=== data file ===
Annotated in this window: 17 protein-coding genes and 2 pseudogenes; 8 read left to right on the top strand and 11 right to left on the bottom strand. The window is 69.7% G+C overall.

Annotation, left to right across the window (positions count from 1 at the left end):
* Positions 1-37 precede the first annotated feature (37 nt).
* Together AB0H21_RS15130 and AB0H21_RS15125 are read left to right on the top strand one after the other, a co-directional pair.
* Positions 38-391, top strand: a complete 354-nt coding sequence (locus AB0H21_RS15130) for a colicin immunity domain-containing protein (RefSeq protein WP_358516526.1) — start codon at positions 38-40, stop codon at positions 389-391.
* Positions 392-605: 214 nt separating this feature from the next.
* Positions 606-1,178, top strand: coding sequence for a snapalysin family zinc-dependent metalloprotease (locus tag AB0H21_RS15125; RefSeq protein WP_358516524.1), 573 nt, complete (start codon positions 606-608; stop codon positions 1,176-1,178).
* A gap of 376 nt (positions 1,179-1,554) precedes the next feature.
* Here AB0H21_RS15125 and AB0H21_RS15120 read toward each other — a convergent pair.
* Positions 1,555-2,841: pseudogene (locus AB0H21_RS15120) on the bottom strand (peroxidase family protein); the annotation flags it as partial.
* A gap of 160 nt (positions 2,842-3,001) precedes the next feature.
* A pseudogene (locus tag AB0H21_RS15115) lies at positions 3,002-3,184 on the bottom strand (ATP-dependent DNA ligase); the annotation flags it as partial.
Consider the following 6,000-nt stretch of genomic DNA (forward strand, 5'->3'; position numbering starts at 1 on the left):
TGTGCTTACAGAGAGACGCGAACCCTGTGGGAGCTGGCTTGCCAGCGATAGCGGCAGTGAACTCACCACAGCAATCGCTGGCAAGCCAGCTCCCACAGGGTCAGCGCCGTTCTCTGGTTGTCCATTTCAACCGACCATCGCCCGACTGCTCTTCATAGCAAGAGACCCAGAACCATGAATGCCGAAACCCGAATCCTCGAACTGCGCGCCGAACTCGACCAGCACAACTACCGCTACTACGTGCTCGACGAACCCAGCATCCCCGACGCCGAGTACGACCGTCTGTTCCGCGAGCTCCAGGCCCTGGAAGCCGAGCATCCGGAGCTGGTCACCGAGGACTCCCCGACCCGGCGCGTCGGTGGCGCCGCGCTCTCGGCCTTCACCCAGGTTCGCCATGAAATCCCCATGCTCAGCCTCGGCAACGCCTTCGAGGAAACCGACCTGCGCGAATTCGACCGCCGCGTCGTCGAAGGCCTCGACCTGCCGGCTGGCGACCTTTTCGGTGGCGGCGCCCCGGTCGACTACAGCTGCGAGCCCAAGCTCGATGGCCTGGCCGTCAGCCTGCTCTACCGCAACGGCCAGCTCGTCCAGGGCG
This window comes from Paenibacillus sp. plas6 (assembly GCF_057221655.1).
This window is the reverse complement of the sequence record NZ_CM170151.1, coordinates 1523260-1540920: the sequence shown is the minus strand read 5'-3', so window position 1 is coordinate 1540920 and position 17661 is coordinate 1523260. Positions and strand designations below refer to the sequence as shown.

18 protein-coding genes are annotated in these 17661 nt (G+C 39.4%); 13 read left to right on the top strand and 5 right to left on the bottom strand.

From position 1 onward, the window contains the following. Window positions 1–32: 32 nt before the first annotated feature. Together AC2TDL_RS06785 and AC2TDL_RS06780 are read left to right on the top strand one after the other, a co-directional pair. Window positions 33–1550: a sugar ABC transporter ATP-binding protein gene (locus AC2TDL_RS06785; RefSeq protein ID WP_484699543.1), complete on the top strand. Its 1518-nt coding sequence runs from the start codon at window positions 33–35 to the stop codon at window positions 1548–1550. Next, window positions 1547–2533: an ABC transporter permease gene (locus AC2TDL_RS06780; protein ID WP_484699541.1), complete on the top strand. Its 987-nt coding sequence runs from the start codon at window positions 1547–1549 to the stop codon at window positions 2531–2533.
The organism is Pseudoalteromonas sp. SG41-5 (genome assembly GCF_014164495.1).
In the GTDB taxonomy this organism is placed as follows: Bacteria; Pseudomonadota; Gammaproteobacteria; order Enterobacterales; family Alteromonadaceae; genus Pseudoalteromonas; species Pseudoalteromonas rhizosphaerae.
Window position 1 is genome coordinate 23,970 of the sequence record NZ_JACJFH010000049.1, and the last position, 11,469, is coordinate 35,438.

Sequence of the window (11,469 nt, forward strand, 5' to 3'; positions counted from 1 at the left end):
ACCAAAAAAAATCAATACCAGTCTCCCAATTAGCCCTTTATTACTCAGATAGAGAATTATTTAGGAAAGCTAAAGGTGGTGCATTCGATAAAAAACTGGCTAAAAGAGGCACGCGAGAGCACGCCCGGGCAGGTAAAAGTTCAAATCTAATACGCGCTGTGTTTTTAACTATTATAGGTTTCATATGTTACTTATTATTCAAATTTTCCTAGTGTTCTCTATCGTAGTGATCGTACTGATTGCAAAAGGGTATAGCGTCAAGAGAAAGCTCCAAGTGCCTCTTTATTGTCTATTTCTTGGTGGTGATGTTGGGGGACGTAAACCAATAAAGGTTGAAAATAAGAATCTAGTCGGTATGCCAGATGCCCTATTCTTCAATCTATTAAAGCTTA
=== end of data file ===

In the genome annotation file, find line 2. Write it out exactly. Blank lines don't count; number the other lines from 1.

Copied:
Annotation, left to right across the window (positions count from 1 at the left end):